// UK’s supply chain disruption is expected to persist until 2023
// Associated British Ports CEO Henrik Pedersen warned of the disruption
The current supply chain disruption is likely to continue until 2023, the boss of the UK’s biggest ports operator warned.
Associated British Ports (ABP) chief executive, Henrik Pedersen said he would be “positively surprised” if the problem eased before the end of next year.
“When you have congested container ports around the world, it takes a very long time to turn it around,” he said.
“We have a shortage of truck drivers in the UK, and in other countries, too, so it [the problem] is in the shipping leg and the road leg.”
The issues in the supply chain has slowed the UK’s economic growth from 5.5 per cent to 1.3 per cent in the third quarter.
Ikea said the disruption would last for several months, while Primark said it could remain until 2023.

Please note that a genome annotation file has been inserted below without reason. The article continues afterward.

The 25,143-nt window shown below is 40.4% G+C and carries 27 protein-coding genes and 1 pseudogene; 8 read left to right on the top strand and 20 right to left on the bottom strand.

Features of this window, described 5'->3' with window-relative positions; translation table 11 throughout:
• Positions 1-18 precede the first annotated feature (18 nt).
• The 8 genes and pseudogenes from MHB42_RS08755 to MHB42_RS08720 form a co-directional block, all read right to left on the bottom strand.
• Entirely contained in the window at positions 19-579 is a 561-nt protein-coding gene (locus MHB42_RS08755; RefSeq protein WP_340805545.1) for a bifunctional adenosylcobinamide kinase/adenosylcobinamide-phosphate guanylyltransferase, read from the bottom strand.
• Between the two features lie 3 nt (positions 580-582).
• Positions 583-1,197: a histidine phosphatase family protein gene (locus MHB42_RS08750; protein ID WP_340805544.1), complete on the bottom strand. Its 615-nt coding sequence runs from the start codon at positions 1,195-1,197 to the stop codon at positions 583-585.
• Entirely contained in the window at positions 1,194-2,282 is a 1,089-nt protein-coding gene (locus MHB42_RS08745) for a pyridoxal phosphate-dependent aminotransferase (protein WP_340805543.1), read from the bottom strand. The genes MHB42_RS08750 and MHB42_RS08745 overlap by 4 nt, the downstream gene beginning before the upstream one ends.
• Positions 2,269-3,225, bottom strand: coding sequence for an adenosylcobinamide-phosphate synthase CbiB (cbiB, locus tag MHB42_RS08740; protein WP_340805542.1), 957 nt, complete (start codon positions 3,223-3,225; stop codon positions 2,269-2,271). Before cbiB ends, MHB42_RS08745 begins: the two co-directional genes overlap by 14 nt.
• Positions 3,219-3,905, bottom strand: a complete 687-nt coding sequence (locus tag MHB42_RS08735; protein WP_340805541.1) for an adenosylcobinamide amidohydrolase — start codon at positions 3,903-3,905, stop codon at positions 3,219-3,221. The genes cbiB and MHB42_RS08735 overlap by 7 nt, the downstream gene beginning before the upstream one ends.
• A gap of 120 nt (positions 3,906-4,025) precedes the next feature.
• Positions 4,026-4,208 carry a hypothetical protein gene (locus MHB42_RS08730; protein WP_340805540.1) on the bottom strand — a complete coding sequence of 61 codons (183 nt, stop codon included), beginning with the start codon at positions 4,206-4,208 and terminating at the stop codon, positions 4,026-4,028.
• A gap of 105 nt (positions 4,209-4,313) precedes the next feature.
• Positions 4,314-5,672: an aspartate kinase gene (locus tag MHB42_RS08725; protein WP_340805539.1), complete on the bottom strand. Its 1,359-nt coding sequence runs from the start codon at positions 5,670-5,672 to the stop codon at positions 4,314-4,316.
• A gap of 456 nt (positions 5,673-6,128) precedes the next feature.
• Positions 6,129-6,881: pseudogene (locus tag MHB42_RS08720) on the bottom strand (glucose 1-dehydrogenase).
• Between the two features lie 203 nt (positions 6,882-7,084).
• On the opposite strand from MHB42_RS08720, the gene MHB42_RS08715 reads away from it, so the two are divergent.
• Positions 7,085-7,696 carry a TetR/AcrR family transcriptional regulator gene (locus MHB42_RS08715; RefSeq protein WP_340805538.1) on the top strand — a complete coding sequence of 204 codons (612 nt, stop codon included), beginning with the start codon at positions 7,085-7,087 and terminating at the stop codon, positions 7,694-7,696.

Pedersen said ABP’s ports were still clogged up with empty containers that Asian ports were reluctant to take back because they did not have the space.
Waitrose is offering up to £45 an hour for HGV drivers willing to work night shifts over the Christmas holidays on temporary contracts, while Sainsbury’s is offering up to £40 an hour in overtime rates for temp drivers, who can also earn a bonus of up to £1000.
Big 4 grocer Tesco aims to be transporting 90,000 containers a year by rail by the end of 2021, up from 65,000 last year.